In a much anticipated battle (no, not Batman vs Superman) a jury found that Google didn’t violate Oracle’s copyright with its Android operating system – ending the $9 billion lawsuit that had the whole tech industry on edge.
The Google vs Oracle dispute revolves around Oracle’s Java API packages. These packages were made available to software developers through a license. Google incorporated 37 of these API packages in its Android operating system without a license from Oracle. Hence, the copyright infringement suit followed in 2010. The outcome of this case will have far-reaching implications not just for Google but for software development in general.
The court fight hinged in large part on archived emails sent by Android founder Andy Rubin, who continued to develop the operating system after it was acquired by Google in 2005. In one email, unearthed through the legal discovery process, Rubin seems to criticize another company’s decision to build on top of Java’s API, which was owned by Sun Microsystems at the time. “Wish them luck,” Rubin wrote in the email. “Java.lang.apis are copyrighted. and Sun gets to say who they license the tck to.”
“We’re grateful for the jury’s verdict,” said Google lead lawyer Robert Van Nest before getting into the elevator with Google’s in-house lawyers. “That’s it.” Oracle attorneys had no comment.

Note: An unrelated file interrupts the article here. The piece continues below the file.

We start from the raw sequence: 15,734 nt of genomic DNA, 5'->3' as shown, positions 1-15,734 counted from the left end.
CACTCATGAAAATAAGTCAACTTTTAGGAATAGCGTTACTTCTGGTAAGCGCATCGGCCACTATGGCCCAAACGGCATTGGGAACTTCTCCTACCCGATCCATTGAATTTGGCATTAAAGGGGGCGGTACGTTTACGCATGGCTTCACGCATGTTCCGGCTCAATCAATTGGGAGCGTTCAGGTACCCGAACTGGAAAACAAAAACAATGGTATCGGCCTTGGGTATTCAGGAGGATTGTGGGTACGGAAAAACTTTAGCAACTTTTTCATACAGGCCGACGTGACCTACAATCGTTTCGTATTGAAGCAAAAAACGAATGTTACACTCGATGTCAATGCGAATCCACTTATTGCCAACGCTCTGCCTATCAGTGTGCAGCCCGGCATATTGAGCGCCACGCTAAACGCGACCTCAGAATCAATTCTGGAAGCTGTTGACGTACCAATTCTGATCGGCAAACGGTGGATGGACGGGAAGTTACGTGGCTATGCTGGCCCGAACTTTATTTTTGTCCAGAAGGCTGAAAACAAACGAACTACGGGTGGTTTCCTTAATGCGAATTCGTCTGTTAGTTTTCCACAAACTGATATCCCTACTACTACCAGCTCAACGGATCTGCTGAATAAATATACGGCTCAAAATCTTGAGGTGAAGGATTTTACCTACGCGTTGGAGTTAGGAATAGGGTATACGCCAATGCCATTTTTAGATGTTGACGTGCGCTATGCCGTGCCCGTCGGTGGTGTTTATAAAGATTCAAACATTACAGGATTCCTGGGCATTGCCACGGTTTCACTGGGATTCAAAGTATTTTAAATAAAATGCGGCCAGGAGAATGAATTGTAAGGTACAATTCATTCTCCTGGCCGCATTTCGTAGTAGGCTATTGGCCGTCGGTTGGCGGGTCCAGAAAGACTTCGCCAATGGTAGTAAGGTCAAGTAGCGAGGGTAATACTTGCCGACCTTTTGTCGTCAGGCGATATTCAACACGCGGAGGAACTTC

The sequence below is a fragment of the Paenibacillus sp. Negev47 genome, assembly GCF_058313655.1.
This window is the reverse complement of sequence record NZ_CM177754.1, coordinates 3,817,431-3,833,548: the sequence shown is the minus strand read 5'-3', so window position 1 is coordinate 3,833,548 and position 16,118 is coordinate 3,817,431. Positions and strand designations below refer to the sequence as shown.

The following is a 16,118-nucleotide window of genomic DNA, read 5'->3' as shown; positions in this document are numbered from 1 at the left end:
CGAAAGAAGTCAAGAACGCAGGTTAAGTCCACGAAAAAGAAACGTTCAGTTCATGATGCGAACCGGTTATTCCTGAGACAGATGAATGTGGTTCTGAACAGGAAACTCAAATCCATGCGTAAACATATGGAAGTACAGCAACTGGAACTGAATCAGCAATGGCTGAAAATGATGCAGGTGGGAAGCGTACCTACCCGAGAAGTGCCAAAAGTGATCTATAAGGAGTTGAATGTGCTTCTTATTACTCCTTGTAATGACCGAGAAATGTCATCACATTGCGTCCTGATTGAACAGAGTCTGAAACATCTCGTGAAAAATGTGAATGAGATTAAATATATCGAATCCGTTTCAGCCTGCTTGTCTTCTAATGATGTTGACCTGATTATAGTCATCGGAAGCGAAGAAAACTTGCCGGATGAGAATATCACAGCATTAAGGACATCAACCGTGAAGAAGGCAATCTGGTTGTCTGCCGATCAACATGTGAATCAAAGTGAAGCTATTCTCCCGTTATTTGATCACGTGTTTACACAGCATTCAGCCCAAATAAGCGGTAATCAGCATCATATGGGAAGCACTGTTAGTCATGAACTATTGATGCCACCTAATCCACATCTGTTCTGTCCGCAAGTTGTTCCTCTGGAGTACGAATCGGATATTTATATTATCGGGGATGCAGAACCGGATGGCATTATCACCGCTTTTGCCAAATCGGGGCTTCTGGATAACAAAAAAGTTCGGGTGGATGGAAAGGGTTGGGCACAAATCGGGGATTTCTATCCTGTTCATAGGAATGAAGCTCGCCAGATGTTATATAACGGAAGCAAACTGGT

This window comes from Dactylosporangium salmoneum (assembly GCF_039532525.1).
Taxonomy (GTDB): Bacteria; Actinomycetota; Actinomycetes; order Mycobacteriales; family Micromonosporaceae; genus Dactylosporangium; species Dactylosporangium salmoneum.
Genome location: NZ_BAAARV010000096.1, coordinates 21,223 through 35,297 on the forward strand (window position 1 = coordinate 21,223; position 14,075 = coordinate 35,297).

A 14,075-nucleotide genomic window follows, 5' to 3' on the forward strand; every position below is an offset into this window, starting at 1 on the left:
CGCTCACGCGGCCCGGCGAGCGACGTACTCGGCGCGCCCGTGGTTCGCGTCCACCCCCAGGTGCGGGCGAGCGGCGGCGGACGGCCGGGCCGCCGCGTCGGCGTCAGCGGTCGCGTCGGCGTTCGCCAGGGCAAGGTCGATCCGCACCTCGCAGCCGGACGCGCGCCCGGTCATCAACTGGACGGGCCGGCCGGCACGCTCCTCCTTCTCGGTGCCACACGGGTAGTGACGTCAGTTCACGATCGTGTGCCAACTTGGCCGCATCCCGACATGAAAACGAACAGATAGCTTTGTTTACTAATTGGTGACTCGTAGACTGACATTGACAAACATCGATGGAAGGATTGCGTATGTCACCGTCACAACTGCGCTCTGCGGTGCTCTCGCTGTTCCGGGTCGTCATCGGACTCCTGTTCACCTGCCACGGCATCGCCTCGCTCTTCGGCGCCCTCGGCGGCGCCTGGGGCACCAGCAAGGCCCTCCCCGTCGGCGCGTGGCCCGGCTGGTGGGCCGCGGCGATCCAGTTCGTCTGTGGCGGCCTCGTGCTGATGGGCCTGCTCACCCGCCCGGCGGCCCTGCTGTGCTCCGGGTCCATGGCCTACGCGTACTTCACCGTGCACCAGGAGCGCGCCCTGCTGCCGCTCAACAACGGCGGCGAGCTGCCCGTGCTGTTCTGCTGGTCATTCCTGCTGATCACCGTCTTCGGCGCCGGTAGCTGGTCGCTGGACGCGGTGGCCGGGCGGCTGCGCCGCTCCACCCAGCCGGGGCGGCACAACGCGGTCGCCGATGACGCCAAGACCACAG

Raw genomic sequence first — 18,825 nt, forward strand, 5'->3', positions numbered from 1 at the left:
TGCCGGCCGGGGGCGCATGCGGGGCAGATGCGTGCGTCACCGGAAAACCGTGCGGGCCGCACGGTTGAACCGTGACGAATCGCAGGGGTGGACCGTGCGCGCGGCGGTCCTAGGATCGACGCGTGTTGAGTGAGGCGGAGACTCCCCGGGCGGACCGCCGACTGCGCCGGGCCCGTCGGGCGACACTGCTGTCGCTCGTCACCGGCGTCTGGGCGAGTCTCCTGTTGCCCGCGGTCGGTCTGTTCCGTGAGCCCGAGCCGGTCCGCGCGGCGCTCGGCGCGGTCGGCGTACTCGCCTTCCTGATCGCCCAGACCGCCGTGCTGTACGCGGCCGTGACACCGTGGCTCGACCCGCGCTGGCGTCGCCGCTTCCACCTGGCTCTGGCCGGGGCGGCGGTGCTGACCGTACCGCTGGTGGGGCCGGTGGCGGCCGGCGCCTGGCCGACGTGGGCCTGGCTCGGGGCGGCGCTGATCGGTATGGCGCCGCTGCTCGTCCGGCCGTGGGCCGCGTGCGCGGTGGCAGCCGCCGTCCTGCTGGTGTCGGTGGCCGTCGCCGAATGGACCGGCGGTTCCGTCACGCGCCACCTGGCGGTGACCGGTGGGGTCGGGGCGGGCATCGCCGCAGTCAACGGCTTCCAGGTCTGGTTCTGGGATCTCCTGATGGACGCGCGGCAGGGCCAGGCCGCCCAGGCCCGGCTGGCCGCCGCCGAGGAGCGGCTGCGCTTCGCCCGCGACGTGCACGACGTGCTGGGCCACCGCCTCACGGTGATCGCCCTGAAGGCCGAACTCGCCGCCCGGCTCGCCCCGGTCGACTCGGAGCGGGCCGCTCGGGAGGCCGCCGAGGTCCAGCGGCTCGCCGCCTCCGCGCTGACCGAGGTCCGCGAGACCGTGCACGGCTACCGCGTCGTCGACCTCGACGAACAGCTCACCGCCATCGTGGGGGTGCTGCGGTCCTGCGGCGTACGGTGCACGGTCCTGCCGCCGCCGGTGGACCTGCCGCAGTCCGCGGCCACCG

Google said in a statement that its victory was good for everybody. “Today’s verdict that Android makes fair use of Java APIs represents a win for the Android ecosystem, for the Java programming community, and for software developers who rely on open and free programming languages to build innovative consumer products,” a Google spokesperson said via e-mail.
“We strongly believe that Google developed Android by illegally copying core Java technology to rush into the mobile device market. Oracle brought this lawsuit to put a stop to Google’s illegal behavior. We believe there are numerous grounds for appeal and we plan to bring this case back to the Federal Circuit on appeal,” Dorian Daley, Oracle’s general counsel, said in a statement.